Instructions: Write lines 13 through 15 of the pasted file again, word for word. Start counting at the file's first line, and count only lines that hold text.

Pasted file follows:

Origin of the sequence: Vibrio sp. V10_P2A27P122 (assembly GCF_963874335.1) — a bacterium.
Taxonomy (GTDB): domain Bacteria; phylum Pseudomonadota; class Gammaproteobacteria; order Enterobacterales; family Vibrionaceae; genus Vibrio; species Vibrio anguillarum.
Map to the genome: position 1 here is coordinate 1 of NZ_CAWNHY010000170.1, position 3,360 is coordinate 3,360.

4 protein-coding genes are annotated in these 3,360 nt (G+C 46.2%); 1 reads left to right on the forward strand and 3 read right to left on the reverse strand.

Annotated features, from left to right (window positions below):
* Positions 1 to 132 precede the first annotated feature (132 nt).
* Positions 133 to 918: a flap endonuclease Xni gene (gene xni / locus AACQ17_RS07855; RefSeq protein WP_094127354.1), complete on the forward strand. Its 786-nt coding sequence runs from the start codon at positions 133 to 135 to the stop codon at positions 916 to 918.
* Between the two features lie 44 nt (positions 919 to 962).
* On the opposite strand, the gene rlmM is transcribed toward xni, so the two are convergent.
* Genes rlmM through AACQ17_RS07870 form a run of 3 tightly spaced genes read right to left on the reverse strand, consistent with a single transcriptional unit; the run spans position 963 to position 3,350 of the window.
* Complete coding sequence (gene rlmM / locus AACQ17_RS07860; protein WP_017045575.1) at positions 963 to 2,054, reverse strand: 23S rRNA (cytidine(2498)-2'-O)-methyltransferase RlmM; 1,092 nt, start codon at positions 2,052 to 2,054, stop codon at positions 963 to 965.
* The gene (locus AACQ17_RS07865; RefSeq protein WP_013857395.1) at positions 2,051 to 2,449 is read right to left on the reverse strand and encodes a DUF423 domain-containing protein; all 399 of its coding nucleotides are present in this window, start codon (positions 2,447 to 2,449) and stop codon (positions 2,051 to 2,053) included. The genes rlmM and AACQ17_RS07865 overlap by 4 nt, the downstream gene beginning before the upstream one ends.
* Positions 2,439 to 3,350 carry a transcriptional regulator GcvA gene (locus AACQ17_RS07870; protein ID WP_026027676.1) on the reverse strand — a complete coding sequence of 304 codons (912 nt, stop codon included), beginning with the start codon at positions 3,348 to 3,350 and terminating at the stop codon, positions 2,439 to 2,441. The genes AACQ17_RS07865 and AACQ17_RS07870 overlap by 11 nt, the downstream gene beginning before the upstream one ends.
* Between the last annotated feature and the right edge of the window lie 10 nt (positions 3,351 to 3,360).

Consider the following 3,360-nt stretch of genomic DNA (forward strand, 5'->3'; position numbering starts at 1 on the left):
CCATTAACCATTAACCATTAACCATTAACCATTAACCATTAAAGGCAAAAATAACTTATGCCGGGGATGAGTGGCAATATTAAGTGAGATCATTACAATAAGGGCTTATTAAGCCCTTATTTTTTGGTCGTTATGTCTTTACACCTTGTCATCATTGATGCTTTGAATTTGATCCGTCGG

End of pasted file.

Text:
* Positions 2,439 to 3,350 carry a transcriptional regulator GcvA gene (locus AACQ17_RS07870; protein ID WP_026027676.1) on the reverse strand — a complete coding sequence of 304 codons (912 nt, stop codon included), beginning with the start codon at positions 3,348 to 3,350 and terminating at the stop codon, positions 2,439 to 2,441. The genes AACQ17_RS07865 and AACQ17_RS07870 overlap by 11 nt, the downstream gene beginning before the upstream one ends.
* Between the last annotated feature and the right edge of the window lie 10 nt (positions 3,351 to 3,360).

Consider the following 3,360-nt stretch of genomic DNA (forward strand, 5'->3'; position numbering starts at 1 on the left):